• DHCP client is a mast-have in that chain, as well as something to handle interface configuration on the client side, while resolved is just a mediator between dhcp and resolv.conf. In Gentoo I don't need any external service to the system, that manages network interfaces (ipupdown AFAIR), it will write data from dhcp lease to resolv.conf. I expected netplan to handle that, but it seems that netplan needs an external DNS handler like resolved.
    – e-pirate
    Apr 20 '19 at 22:11
1

There appears to be a lot of confusion between resolvconf, systemd-resolved and /etc/resolv.conf. Here's my 2 cents:

Ubuntu 18.04 uses systemd-resolved for name resolution. As @slangasek correctly pointed out, netplan delegates name resolution to systemd-resolved. For systemd-resolved to work properly, /etc/resolv.conf needs to point to /run/systemd/resolve/stub-resolv.conf.

However, if you also have the resolvconf package installed on the system, the symlink /etc/resolv.conf will incorrectly point to /run/resolvconf/resolv.conf. This will result in name resolution failures, e.g. "Temporary failure in name resolution" error. Manual editing of /etc/resolv.conf is not recommended. The simplest resolution is to remove the resolvconf package. This will reset the symlink and all will be well (you may require a reboot or at least restart the systemd-resolved service).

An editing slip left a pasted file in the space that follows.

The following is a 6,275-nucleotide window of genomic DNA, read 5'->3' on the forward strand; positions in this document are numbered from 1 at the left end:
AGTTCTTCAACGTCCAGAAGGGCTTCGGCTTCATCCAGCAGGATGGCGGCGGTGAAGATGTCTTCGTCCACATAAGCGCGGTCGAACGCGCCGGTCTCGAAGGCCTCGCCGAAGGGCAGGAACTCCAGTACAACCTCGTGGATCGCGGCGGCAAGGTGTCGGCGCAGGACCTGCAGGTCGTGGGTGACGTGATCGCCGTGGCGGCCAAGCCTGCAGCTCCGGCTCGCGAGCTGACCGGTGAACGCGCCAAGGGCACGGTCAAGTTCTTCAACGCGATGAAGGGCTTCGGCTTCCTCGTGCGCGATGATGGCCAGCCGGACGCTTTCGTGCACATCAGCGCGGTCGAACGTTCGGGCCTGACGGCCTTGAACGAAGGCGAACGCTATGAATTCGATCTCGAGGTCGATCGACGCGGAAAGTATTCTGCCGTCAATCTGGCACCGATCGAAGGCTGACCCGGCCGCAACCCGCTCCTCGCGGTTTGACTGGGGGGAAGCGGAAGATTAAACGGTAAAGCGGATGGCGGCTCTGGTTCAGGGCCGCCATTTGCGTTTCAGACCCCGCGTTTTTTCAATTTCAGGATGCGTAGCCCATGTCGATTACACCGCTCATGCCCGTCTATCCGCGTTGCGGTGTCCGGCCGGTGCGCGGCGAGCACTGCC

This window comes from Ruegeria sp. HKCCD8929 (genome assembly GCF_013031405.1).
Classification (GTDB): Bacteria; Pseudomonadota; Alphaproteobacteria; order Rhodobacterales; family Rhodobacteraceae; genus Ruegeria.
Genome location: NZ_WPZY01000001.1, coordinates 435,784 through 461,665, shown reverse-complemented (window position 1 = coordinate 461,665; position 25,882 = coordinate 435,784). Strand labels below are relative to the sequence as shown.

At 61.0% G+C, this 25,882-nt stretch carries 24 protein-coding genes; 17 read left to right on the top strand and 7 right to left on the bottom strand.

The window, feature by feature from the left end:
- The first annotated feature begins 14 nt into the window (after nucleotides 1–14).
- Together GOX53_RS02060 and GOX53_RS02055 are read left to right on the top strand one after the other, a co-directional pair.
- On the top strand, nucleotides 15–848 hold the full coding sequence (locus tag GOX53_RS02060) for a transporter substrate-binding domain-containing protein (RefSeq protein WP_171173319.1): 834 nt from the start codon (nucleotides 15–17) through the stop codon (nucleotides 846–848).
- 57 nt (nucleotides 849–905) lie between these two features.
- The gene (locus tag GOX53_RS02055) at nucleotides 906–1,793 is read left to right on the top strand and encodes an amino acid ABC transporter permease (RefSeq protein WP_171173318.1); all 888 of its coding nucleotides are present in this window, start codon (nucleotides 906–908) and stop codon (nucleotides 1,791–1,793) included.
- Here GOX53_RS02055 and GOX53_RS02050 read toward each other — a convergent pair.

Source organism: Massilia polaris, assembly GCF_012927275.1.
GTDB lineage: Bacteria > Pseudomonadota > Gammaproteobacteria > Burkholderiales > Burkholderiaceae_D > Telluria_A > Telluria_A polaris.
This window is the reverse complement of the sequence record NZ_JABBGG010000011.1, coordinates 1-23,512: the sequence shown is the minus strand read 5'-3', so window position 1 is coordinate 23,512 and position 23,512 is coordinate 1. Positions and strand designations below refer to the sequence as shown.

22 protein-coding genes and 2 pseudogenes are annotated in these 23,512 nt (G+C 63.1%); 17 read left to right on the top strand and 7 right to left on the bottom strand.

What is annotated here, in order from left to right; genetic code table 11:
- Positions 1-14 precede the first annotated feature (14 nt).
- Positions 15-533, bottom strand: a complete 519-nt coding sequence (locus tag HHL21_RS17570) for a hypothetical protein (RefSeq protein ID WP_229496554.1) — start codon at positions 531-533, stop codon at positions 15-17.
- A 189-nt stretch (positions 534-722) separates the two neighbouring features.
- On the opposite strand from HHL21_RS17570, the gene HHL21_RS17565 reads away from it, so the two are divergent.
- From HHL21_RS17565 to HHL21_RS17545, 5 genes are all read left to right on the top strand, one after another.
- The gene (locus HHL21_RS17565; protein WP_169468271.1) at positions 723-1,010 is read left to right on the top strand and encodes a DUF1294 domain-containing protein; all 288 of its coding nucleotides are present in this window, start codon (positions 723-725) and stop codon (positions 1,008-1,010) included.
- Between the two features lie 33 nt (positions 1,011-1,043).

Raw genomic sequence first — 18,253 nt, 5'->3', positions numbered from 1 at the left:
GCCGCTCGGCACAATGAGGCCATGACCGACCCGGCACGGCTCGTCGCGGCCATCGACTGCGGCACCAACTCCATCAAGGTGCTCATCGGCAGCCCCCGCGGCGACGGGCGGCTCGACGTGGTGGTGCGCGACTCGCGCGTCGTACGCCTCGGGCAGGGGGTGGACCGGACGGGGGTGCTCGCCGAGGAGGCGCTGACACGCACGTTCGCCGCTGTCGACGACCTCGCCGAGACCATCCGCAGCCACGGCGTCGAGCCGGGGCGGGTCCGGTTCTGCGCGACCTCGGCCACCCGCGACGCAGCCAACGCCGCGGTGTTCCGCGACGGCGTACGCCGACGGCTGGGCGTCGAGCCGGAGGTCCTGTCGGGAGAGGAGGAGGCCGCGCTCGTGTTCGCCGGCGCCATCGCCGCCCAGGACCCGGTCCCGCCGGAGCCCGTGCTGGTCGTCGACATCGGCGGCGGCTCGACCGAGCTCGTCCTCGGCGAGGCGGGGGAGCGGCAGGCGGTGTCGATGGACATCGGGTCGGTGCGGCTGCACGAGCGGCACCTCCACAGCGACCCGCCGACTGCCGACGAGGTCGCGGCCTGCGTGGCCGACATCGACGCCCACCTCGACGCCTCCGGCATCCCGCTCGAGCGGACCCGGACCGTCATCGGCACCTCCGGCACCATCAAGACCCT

0

Have you tried static settings

A simple edit to /etc/NetworkManager/NetworkManager.conf and disabling systemd-resolved.service (as in this answer https://askubuntu.com/a/907249/719422). But that alone, while essential, does not guarantee tamper-proof resolv.conf.

Do this as SuperUser:

echo nameserver 8.8.8.8 > /etc/resolv.conf
chattr -e /etc/resolv.conf
chattr +i /etc/resolv.conf
0

There actually a lot of confusion between netplan(/etc/netplan/*.yaml), systemd-resolved(/etc/systemd/resolved.conf) and /etc/resolv.conf. When configuring the network with netplan, if ping pass but the domain resolve failed, check /run/systemd/resolve/resolv.conf, this file is usually generated from /etc/systemd/resolved.conf. Latest ubuntu using netplan to configure network, while the older use /etc/network/interfaces